Nathan Brown Jr. is a student (Political Science Major, Criminology Minor) at the University of Denver and a member of Denver African American Philanthropists. Below are his reflections from studying abroad in Beijing from August-December 2012.
In the Fall of 2012, I participated in an amazing opportunity and journey abroad to Beijing, China. The decision to go to China stemmed from my exposure to the Chinese culture at an earlier age that eventually formed into deeper interest. My enrollment at the University of Denver four years ago permitted me to take a foreign language and the opportunity to study aboard. I recognized this and planned my first three years of college so that I would have only foreign language and elective courses remain my senior year so I could study abroad in China.
After tedious execution, I boarded a United Airlines flight to China on August 28th 2012. Throughout the 14 hour plane ride I found myself battling between two emotions of fear and excitement. Both emotions were sparking off the same fuel, which was the realization that I was traveling across the world by myself. When I arrived in Beijing colleagues from my program, China Studies Institute managed through Peking University, were there to greet me with endless smiles.
While the pollution hit me hard the first day, the gathering of students and the introductions that took place inside the dorms set the tone for my study abroad experience. Throughout the semester I was able to explore the city, learn about the government and the Communist Party of China, meet people and create friendships with people from all over the world, and learn Mandarin. The highlights and most appreciated moments and rewards from my journey to China were my travels and visits while in China included The Shaolin Temple, The Forbidden City, Xi’ning, Xi’an, Chengdu, The Great Wall, Tibet, and many other places.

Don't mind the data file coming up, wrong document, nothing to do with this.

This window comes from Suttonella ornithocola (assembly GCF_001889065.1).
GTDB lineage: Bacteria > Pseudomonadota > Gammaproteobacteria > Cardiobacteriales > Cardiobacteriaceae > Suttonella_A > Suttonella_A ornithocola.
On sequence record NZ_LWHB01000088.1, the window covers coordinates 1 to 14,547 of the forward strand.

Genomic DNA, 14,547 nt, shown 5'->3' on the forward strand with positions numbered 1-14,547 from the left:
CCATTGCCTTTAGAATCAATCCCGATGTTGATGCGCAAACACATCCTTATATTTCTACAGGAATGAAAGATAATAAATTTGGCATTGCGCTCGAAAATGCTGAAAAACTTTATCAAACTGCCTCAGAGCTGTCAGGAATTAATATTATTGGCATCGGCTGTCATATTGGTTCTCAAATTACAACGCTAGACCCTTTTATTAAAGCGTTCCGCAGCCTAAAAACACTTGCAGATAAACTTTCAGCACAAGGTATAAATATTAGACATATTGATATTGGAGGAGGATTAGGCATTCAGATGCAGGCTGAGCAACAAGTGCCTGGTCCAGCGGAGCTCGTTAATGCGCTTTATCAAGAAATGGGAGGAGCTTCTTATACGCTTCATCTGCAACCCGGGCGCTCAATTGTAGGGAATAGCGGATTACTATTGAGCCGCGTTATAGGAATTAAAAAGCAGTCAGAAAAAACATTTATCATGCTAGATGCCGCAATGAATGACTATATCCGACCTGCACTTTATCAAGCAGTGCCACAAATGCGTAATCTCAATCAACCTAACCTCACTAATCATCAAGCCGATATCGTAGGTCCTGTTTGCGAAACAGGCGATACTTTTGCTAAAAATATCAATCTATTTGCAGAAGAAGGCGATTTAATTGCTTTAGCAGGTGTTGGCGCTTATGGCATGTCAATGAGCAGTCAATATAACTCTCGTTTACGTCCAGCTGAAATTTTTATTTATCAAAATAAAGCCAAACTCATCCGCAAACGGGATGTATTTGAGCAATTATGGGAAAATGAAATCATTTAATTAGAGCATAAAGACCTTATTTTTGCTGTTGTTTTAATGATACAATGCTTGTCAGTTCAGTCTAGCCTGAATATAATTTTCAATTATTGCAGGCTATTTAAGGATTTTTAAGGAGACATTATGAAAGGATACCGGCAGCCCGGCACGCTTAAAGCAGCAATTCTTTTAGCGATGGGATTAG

I can actually say that my trip to Tibet was a highlight of my semester abroad. Tibet was a community filled with love and support even in the midst of suppression. The level of hospitality shown to our group, but probably to foreigners in general, was at a level I have not seen before. When I used to think of philanthropy, I used to associate its definition with a mass level of support through time, talent, and treasures. After my trip to Tibet, I learned the true value of supporting through love.
While yes philanthropy entails giving your time, talent, and treasure, Tibet taught me that philanthropy at its best is giving and sharing love. Tibet embodied a community held together despite or as a result of the political implications, or a result of culture, the bond and level of mutual support that is viewed as a norm is priceless.
Overall my experience in China was worthwhile. In such a short period of time I was able to grow as an individual, as a friend, as a family member, and as a community member, both locally and globally. I must admit my stay got rough at times, nevertheless, the mere fact of my location always brought light and understanding.
I experienced a lot of difficult times in China because of the culture shock that I experienced. Everyday, I would have to battle with the pollution and unsanitary conditions in public. However, dealing with those everyday challenges lead to my most valuable lesson while abroad: be grateful and be humble. My time abroad taught me that life is simple, live it that way.
My friends, the Chinese locals who were always fascinated by and interested in an African American and other foreigners, the cultural traditions and norms, and the authentic Chinese cuisine filled me with excitement and laughter. My stay got cut short for future academic opportunities, so I returned to Denver on December 14, 2012. Every day back, I have daydreamed about being back in China. I highly encourage anyone with the ability to go abroad to be brave and try something new. It will change your life.